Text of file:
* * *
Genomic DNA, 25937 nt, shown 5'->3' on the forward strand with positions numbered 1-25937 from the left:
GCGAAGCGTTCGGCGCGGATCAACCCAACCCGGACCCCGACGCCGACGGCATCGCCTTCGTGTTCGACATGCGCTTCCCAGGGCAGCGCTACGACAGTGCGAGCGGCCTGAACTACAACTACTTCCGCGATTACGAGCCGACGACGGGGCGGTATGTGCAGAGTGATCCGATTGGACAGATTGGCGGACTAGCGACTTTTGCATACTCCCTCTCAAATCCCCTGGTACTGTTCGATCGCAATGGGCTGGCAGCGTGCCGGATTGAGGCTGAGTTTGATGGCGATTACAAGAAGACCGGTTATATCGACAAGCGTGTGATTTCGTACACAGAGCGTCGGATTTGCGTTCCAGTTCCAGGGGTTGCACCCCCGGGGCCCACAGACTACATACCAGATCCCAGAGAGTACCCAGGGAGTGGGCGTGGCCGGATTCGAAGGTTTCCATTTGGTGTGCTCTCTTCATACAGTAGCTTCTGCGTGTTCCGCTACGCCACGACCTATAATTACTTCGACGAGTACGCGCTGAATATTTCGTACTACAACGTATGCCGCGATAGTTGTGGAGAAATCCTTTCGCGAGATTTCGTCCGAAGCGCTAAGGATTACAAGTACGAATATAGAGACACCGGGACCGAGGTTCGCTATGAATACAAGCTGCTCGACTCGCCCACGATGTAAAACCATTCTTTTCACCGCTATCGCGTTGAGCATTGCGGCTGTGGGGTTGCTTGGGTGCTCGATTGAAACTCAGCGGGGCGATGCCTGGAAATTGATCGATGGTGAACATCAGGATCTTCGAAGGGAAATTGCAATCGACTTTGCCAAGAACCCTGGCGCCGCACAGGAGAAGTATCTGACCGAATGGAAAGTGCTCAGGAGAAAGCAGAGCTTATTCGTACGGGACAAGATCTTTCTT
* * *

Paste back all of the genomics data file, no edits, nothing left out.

Genomic DNA, 25937 nt, shown 5'->3' on the forward strand with positions numbered 1-25937 from the left:
GCGAAGCGTTCGGCGCGGATCAACCCAACCCGGACCCCGACGCCGACGGCATCGCCTTCGTGTTCGACATGCGCTTCCCAGGGCAGCGCTACGACAGTGCGAGCGGCCTGAACTACAACTACTTCCGCGATTACGAGCCGACGACGGGGCGGTATGTGCAGAGTGATCCGATTGGACAGATTGGCGGACTAGCGACTTTTGCATACTCCCTCTCAAATCCCCTGGTACTGTTCGATCGCAATGGGCTGGCAGCGTGCCGGATTGAGGCTGAGTTTGATGGCGATTACAAGAAGACCGGTTATATCGACAAGCGTGTGATTTCGTACACAGAGCGTCGGATTTGCGTTCCAGTTCCAGGGGTTGCACCCCCGGGGCCCACAGACTACATACCAGATCCCAGAGAGTACCCAGGGAGTGGGCGTGGCCGGATTCGAAGGTTTCCATTTGGTGTGCTCTCTTCATACAGTAGCTTCTGCGTGTTCCGCTACGCCACGACCTATAATTACTTCGACGAGTACGCGCTGAATATTTCGTACTACAACGTATGCCGCGATAGTTGTGGAGAAATCCTTTCGCGAGATTTCGTCCGAAGCGCTAAGGATTACAAGTACGAATATAGAGACACCGGGACCGAGGTTCGCTATGAATACAAGCTGCTCGACTCGCCCACGATGTAAAACCATTCTTTTCACCGCTATCGCGTTGAGCATTGCGGCTGTGGGGTTGCTTGGGTGCTCGATTGAAACTCAGCGGGGCGATGCCTGGAAATTGATCGATGGTGAACATCAGGATCTTCGAAGGGAAATTGCAATCGACTTTGCCAAGAACCCTGGCGCCGCACAGGAGAAGTATCTGACCGAATGGAAAGTGCTCAGGAGAAAGCAGAGCTTATTCGTACGGGACAAGATCTTTCTT